The school play this year came with the instructions 'Your child is Dalmation number 22, please dress in black and white spots.' Well a big fat YES to that! I knew immediately what I wanted to do. I have been looking for an excuse to make this, the Big Uptown Girl Jacket from Make It Perfect.
I had no idea where I would find a suitable spotty fabric and looked at a few sites before finding this beautiful soft Dalmation print velboa fabric from Minerva Crafts. It is ridiculously soft and actually feels like you are stroking a pet. It is furry but has quite a flat pile, making it easier to work with.
I ordered a meter of 58" wide fabric and had plenty of room to lay out the pieces for the jacket and also for the additional Winter Hood from Little Things to Sew, which is at the bottom end of this post. Without even thinking I have contributed to my tally for the Cover to Cover challenge!
The hood is for a classmate of my daughters. I am glad of the excuse to use up the spare scraps of fabric as I wouldn't have known what to do with them otherwise.
The inside of the jacket is plain black flannel. It gives the inside that snug, soft feeling which I hope to replicate in a jacket for me one day. I am quite envious of my daughter when she snuggles into this!
I followed the pattern faithfully and didn't run into any problems. I chose not to do the topstitching around the jacket edge because I didn't want to distort the pile of the fur. There is topstitching around the hood, but it was all I could bring myself to do. I felt it was important to have a hood that didn't tickle as she will probably have the hood up for the concert performance. I haven't added the ears yet. Actually I don't know whether I will. The ears that I drafted from the Winter Hood pattern looked far too small. I suppose it is fair to say I am undecided as to whether I will make some up. Lets just see what time I have spare!
I was a bit sceptical about my machines ability to sew a buttonhole through this fabric. It has a track record of screwing things up. I sensibly practiced a few times on some scraps. The recommended buttonhole for furry fabric was a keyhole shaped one. I tried that and my machine got stuck and created a big lump of overworked thread in one spot of the fabric. I consulted the manual again and tried a different one. Better but still a bit dangerous to be trying on my finished piece. I lowered the tension and tried again. After a bit of tinkering, I discovered that a very low tension of 2 (I usually have my machine on 5) worked a treat and produced a safe, tidy button hole. Phew!
(yes, by this point in construction I had run out of black thread in my bobbin. Nobody will notice this minor detail though - hopefully)
I chose to handstitch the sleeve edges together as it wouldn't have looked good to have a topstitching line around the wrist edge.
This is my first animal print jacket. I can't help but think it is a bit trashy, but all for a good cause. She loves it! I may or may not let her out of the house in it for a trip to the supermarket.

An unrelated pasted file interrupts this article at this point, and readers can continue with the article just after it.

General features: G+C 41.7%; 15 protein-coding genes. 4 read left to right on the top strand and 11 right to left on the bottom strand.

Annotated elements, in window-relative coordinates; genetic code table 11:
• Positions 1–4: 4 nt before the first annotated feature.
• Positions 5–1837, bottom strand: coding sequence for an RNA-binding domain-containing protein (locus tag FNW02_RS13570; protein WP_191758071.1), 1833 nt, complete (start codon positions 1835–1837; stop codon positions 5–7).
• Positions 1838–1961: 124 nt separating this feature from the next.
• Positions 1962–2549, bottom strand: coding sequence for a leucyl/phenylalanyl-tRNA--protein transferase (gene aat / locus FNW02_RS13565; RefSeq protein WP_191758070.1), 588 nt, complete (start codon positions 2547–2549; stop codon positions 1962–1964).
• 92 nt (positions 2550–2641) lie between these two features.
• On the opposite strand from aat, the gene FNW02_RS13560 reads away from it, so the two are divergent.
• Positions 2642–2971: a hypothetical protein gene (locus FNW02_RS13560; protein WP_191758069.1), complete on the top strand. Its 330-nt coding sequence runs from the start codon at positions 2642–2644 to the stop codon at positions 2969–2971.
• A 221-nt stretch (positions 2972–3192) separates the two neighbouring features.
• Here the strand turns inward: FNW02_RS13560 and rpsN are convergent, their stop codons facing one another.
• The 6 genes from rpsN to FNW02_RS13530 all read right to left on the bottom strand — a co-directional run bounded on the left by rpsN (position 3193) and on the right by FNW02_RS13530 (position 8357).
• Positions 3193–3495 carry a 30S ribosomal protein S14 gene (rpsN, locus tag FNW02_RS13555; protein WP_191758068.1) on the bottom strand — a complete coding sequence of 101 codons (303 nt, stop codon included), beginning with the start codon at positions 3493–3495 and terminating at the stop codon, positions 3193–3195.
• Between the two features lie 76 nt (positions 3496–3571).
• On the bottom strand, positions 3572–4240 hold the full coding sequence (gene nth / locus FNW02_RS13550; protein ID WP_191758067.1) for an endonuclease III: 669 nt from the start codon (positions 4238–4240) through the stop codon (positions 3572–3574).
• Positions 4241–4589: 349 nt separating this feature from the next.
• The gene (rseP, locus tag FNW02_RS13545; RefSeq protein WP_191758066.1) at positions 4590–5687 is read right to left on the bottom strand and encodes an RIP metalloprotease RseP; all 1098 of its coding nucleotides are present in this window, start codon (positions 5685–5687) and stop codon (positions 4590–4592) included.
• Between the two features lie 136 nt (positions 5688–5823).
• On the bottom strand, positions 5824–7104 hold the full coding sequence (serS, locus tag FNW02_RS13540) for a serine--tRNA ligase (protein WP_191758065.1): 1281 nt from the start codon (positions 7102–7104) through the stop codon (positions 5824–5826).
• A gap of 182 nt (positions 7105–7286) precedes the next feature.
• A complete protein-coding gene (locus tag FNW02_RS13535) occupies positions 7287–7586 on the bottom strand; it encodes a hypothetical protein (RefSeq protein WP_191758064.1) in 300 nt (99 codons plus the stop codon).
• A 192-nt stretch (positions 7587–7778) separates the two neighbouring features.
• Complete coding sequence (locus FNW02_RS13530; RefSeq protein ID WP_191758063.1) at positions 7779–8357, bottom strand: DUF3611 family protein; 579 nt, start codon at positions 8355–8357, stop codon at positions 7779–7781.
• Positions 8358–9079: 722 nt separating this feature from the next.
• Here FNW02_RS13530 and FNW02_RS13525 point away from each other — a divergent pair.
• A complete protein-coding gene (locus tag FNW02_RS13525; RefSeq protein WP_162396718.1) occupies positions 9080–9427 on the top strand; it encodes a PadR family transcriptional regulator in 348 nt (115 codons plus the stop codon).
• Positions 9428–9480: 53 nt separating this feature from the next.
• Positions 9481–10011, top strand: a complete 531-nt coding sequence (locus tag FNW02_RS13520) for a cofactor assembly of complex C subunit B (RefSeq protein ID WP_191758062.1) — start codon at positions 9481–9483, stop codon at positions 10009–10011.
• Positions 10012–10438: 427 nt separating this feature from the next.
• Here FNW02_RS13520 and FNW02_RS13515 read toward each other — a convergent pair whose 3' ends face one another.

That brings me on to item number two. This is for her friend R who is also in the play. I ran out of the black flannel for the lining and so used a (now retired) work fleece of my husbands. This fleece is the thickest fabric known to mankind. I was amazed when I was cutting into it. It must be a good quarter inch thick. Needless to say, it makes for the type of hat you want to burrow into on a cold day.
I had ordered black ribbon to go with it. It was the only thing not to arrive and has been lost in transit somewhere. They say it has been dispatched, I haven't received it. There is a postal claim in process.... yada yada yada... so I had to use the only thing to hand which was white. I don't really like it and may take it off. I will leave the decision to the friend who is wearing it.
Spots are incredibly hard to photograph and I had to remember to hold my breath whilst pressing the shutter button because everything kept blurring. So when worn on a moving model, the odds of getting a decent shot were slim. Teddy up there did a good job but I did manage to get one properly modelled shot that doesn't make you think you are visually impaired.
Just when you thought the costume theme was over, oh no, there is one more to sneak in. This is for a Circus Day.
My daughter wanted to be a jester. I really liked the idea and thought I would make a basic onesie and go from there. Somewhere along the way it became a clown outfit. I ran out of puff. No other excuse.
The pattern is a bedtime sleeper from a Simplicity pattern I have used before for pyjamas. Simplicity 9853.
The construction was really quick and simple. There is a zipper down the front and knit rib fabric for the cuffs and neckline. The stars are appliqued on out of a gold fabric that was kindly donated. The red square on the front leg is the patch pocket borrowed from the Oliver and S School Days Coat. It was a perfect size.
I added 3" extra length to the legs and it looks like a great fit.
Funny story: I had it on the dress form like the photo above and had left it in my daughters bedroom. It has been there for a couple of days and I had forgotten about it. My husband had been away for two days and didn't know it was there. We were doing bath time and he walked past our daughters bedroom, which was in darkness and nearly jumped out of his skin! All he saw out of the corner of his eye was a small figure dressed in a clown suit standing in the corner of the room.
Well, I have apologized for leaving it there, and for my tears of laughter. He has now recovered from his 'I see dead people' moment. The outfit is now in the wardrobe!